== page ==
Most of the wines we tasted came from their Mercia range, and I was seriously impressed by every sip. Their Tabakland Cabernet Sauvignon is particularly special, boasting all the flavours you love from a Stellenbosch red wine. You’ll get cassis, dark fruits, leather, tobacco and spice, a lovely one for those stormy winter nights. I also really enjoyed the Houmoed Chenin Blanc, which boasts honey, peaches and marzipan on the nose and a weighty, full palette. If you love sweet wines you should also definitely try the Laatlam, a Noble Late Harvest that indulges in those syrupy apricot notes balanced by a firm acidity that keeps you going back for another sip.

Going into summer I’m particularly excited about the Sauvignon Blanc from their Roos Family range. Sauvignon Blanc is a classic choice for warm afternoons and this one is something special in my opinion. It has tropical notes of melon and litchi, with a crisp palette that really lingers.

mooiplaas-picnic-liezel-malherbe-9lives-3
The Laatlam Noble Late Harvest
mooiplaas-picnic-liezel-malherbe-9lives-7
Sauvignon Blanc from the Roos Family range

mooiplaas-picnic-liezel-malherbe-9lives-4

After the tasting we were seriously ready to tuck into some food, and thankfully the Mooiplaas picnic was more than generous. We had the Deluxe Picnic (R450), which is more than enough for two people and includes a fresh baguette, paté, smoked salmon, tzatziki, charcuterie, brie cheese and mature cheddar, a pork pie served with apple chutney, a fruit compot and desert, all beautifully wrapped in white tissue paper or packaged in glass jars and served in a wicker picnic basket.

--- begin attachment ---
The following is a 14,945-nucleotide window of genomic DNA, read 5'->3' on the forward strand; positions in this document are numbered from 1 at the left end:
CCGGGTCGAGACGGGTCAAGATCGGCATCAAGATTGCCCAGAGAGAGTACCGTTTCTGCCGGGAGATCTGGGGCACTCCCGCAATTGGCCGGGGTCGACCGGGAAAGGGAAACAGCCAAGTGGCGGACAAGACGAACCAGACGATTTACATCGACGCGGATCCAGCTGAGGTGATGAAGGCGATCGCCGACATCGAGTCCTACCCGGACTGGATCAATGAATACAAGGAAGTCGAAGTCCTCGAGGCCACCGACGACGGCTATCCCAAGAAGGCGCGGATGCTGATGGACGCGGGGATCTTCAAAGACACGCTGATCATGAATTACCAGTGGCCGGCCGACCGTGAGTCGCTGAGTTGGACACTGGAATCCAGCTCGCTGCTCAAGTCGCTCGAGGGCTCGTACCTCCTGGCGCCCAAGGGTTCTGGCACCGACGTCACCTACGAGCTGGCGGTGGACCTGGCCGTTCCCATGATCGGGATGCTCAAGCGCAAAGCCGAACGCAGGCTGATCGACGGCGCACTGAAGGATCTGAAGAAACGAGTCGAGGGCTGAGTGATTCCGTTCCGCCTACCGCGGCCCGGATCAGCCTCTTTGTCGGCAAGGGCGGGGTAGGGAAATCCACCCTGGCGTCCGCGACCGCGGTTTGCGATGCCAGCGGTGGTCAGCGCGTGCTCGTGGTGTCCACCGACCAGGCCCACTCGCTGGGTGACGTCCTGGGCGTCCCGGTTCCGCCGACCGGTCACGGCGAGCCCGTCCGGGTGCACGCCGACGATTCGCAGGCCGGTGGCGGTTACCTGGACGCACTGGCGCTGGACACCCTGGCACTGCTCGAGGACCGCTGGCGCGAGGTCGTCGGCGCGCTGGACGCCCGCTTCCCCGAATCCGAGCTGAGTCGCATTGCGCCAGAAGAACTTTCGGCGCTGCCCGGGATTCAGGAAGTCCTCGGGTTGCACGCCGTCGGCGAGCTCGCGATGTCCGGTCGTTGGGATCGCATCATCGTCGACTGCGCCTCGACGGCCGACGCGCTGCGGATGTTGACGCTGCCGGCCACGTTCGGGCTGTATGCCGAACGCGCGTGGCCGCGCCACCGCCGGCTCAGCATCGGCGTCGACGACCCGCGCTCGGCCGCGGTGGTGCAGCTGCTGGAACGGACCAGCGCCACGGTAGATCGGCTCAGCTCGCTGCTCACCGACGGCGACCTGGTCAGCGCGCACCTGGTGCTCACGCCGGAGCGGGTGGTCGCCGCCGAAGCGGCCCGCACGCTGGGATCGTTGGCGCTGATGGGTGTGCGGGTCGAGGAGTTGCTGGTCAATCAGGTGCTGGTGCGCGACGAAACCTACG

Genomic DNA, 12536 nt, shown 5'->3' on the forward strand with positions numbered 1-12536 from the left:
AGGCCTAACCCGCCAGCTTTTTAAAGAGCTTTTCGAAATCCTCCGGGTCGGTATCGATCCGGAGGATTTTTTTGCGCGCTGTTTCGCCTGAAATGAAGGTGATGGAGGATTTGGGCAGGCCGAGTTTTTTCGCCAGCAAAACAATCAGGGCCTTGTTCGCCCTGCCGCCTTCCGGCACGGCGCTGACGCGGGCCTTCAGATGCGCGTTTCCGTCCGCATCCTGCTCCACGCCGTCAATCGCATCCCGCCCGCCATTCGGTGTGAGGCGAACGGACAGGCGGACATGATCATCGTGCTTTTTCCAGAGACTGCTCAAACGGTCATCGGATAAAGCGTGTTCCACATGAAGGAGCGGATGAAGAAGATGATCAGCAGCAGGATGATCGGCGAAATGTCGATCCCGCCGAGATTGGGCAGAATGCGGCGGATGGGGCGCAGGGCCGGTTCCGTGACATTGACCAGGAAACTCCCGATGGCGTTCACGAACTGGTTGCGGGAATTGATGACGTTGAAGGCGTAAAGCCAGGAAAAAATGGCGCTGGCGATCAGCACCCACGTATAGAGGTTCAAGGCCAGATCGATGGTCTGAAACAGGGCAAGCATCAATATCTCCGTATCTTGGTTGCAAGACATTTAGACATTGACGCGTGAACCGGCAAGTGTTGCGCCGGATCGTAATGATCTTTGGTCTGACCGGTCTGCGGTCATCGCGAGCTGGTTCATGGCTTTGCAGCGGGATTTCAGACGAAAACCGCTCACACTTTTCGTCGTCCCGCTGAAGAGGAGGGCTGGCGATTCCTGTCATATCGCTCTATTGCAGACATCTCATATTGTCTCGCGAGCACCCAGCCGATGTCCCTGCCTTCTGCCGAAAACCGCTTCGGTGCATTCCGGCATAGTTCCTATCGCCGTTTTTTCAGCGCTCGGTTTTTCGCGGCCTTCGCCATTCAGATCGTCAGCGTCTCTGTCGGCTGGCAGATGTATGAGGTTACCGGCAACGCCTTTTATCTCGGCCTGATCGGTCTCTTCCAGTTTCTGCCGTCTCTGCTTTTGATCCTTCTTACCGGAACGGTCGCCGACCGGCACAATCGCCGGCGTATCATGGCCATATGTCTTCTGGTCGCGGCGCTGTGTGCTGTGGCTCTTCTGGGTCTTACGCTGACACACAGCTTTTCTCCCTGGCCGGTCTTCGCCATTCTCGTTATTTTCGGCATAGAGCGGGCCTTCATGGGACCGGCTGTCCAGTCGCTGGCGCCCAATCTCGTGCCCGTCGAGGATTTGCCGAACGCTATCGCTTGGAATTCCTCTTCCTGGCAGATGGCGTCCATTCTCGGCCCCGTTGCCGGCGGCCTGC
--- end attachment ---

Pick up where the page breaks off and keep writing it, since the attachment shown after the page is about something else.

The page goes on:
We sat ourselves down under the trees on the lawn overlooking the paddocks and hills beyond, and enjoyed the last bit of sunshine while we tore off pieces of bread to dip into this paté or that spread, nibbling on creamy cheese, salty olives and slivers of salmon, and indulging in that special type of calm and quiet you only find in the countryside.

I thought all the food was rustic, comforting and delicious, and it is great to share between friends. The Deluxe Picnic also includes a wine tasting of six wines plus four glasses of wines to enjoy. Nice. You can also opt for their Gourmet Picnic, which is only R280 with an equally tempting spread, wine tasting and two glasses of wine.

The picnics are available from Tuesday to Sunday from 11am. Just make sure you book at least one day in advance, and by Friday afternoon if you want a picnic over the weekend.

mooiplaas-picnic-liezel-malherbe-9lives-1

mooiplaas-picnic-liezel-malherbe-9lives-6

We only tried the picnic and wine tasting but Mooiplaas also offers hikes through their 70 hectare nature reserve, with incredible views of the valley and the Cape beyond. The hike is only 5.6 km so it should take you about an hour, and from there you can drink wine guilt-free. Yay. You can also book guided hikes led by viticulturist Tielman Roos, who is considered one of the foremost conservationists in the region with a wealth of knowledge about indigenous fauna and flora on the farm.

I think Mooiplaas is a gem, with a rustic, unpretentious, laid back countryside charm that provides an ideal escape from the city.

For more information, head over to mooiplaas.co.za

1 Comment

  1. Pingback: George Jardine is taking on this year's Bottelary Hills Pop Up Lunches | 9Lives

Leave A Comment

Your email address will not be published. Required fields are marked *